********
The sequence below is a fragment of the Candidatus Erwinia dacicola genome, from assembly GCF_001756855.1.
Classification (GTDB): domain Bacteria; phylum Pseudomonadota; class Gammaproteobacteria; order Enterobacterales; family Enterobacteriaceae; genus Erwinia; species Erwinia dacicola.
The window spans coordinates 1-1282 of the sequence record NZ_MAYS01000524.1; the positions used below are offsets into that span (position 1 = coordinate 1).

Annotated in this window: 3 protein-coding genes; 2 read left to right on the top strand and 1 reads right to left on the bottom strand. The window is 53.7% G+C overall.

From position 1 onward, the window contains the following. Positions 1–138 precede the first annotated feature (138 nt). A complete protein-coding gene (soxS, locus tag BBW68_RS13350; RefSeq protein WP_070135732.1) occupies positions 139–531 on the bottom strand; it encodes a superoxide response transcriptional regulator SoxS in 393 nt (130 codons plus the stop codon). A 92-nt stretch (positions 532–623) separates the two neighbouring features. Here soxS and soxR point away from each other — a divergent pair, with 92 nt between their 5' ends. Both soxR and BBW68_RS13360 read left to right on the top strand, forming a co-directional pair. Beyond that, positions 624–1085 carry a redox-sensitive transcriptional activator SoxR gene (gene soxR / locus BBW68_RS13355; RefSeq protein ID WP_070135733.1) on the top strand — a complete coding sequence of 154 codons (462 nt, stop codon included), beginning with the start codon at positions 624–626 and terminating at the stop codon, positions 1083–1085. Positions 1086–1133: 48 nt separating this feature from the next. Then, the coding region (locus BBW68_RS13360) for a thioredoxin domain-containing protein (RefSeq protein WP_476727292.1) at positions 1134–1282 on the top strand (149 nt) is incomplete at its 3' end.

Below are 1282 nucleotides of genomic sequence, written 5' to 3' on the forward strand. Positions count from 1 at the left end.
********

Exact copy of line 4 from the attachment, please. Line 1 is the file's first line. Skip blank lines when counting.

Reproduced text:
Annotated in this window: 3 protein-coding genes; 2 read left to right on the top strand and 1 reads right to left on the bottom strand. The window is 53.7% G+C overall.